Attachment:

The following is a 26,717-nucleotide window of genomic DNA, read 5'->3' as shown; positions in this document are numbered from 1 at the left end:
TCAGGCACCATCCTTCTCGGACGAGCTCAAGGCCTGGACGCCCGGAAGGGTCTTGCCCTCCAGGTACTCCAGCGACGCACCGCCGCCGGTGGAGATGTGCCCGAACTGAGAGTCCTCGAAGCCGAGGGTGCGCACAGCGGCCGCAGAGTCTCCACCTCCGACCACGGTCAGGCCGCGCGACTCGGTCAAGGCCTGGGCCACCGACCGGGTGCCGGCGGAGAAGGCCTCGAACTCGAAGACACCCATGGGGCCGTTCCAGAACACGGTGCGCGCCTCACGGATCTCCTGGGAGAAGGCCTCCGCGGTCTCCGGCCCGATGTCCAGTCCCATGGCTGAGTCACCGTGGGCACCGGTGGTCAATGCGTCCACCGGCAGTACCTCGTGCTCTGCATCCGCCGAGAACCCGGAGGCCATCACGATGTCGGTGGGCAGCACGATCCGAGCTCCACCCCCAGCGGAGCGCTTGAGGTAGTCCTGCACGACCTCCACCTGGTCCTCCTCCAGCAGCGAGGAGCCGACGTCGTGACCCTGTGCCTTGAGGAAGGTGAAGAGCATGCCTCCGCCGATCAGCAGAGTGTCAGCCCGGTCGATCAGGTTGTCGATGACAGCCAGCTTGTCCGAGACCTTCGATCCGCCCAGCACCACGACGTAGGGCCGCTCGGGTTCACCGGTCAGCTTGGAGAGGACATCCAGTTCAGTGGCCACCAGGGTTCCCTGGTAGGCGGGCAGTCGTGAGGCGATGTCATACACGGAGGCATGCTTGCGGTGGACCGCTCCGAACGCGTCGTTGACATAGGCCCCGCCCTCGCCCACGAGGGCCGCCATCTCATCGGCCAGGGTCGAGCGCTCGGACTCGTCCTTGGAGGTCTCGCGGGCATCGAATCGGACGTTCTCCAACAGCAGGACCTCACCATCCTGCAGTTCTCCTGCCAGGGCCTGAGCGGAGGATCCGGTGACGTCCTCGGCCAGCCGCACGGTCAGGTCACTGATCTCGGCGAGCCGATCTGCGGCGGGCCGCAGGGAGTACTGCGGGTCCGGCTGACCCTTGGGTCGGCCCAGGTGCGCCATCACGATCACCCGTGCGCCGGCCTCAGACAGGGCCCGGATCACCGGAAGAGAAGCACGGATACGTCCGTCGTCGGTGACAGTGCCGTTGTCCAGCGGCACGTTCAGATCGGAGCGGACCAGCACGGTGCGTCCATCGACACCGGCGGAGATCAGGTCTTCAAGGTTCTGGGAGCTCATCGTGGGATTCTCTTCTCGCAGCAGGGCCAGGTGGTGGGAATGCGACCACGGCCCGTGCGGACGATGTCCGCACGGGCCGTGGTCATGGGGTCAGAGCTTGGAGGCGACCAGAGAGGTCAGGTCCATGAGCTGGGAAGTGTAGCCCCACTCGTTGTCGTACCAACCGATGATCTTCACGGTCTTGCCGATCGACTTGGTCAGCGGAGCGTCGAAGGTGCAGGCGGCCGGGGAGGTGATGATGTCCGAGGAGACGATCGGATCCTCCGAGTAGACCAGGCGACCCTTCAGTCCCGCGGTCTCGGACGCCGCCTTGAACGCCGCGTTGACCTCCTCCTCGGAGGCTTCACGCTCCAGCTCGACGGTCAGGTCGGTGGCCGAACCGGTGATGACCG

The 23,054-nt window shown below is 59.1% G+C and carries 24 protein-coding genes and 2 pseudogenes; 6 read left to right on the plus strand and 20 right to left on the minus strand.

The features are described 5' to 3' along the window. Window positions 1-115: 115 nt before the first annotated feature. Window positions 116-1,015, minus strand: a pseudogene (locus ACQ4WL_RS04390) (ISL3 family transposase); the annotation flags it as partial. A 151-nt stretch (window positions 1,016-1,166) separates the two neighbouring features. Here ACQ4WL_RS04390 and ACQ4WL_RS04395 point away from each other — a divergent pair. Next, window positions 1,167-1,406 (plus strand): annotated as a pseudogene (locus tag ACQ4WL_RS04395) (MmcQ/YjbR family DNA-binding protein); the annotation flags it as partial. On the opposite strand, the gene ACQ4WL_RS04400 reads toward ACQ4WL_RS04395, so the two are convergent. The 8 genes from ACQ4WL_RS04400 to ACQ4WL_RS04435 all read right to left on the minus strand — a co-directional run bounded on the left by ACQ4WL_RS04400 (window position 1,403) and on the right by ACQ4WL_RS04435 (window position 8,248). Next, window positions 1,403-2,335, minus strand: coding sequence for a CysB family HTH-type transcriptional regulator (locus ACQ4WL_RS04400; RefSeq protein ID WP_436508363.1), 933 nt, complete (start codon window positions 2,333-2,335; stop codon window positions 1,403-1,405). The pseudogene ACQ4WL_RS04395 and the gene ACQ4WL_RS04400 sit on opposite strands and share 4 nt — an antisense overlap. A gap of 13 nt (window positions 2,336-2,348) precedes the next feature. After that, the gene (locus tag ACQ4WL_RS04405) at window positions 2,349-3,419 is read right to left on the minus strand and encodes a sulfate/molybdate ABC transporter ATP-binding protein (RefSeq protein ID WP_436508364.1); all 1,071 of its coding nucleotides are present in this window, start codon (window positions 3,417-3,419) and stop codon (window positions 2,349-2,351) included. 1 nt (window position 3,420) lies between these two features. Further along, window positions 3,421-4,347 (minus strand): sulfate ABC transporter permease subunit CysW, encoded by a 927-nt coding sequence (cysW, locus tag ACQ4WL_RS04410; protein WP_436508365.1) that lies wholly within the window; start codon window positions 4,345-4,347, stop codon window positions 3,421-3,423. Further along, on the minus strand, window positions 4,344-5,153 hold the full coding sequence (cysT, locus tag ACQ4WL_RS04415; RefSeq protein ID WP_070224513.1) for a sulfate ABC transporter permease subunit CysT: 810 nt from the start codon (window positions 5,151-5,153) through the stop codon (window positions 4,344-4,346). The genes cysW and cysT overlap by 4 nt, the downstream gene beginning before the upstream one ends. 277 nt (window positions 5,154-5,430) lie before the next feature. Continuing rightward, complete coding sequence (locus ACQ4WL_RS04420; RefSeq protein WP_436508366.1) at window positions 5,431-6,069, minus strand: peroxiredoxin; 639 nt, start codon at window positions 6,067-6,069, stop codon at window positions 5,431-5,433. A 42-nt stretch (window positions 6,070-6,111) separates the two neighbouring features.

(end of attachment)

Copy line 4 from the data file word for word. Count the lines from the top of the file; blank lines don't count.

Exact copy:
The features are described 5' to 3' along the window. Window positions 1-115: 115 nt before the first annotated feature. Window positions 116-1,015, minus strand: a pseudogene (locus ACQ4WL_RS04390) (ISL3 family transposase); the annotation flags it as partial. A 151-nt stretch (window positions 1,016-1,166) separates the two neighbouring features. Here ACQ4WL_RS04390 and ACQ4WL_RS04395 point away from each other — a divergent pair. Next, window positions 1,167-1,406 (plus strand): annotated as a pseudogene (locus tag ACQ4WL_RS04395) (MmcQ/YjbR family DNA-binding protein); the annotation flags it as partial. On the opposite strand, the gene ACQ4WL_RS04400 reads toward ACQ4WL_RS04395, so the two are convergent. The 8 genes from ACQ4WL_RS04400 to ACQ4WL_RS04435 all read right to left on the minus strand — a co-directional run bounded on the left by ACQ4WL_RS04400 (window position 1,403) and on the right by ACQ4WL_RS04435 (window position 8,248). Next, window positions 1,403-2,335, minus strand: coding sequence for a CysB family HTH-type transcriptional regulator (locus ACQ4WL_RS04400; RefSeq protein ID WP_436508363.1), 933 nt, complete (start codon window positions 2,333-2,335; stop codon window positions 1,403-1,405). The pseudogene ACQ4WL_RS04395 and the gene ACQ4WL_RS04400 sit on opposite strands and share 4 nt — an antisense overlap. A gap of 13 nt (window positions 2,336-2,348) precedes the next feature. After that, the gene (locus tag ACQ4WL_RS04405) at window positions 2,349-3,419 is read right to left on the minus strand and encodes a sulfate/molybdate ABC transporter ATP-binding protein (RefSeq protein ID WP_436508364.1); all 1,071 of its coding nucleotides are present in this window, start codon (window positions 3,417-3,419) and stop codon (window positions 2,349-2,351) included. 1 nt (window position 3,420) lies between these two features. Further along, window positions 3,421-4,347 (minus strand): sulfate ABC transporter permease subunit CysW, encoded by a 927-nt coding sequence (cysW, locus tag ACQ4WL_RS04410; protein WP_436508365.1) that lies wholly within the window; start codon window positions 4,345-4,347, stop codon window positions 3,421-3,423. Further along, on the minus strand, window positions 4,344-5,153 hold the full coding sequence (cysT, locus tag ACQ4WL_RS04415; RefSeq protein ID WP_070224513.1) for a sulfate ABC transporter permease subunit CysT: 810 nt from the start codon (window positions 5,151-5,153) through the stop codon (window positions 4,344-4,346). The genes cysW and cysT overlap by 4 nt, the downstream gene beginning before the upstream one ends. 277 nt (window positions 5,154-5,430) lie before the next feature. Continuing rightward, complete coding sequence (locus ACQ4WL_RS04420; RefSeq protein WP_436508366.1) at window positions 5,431-6,069, minus strand: peroxiredoxin; 639 nt, start codon at window positions 6,067-6,069, stop codon at window positions 5,431-5,433. A 42-nt stretch (window positions 6,070-6,111) separates the two neighbouring features.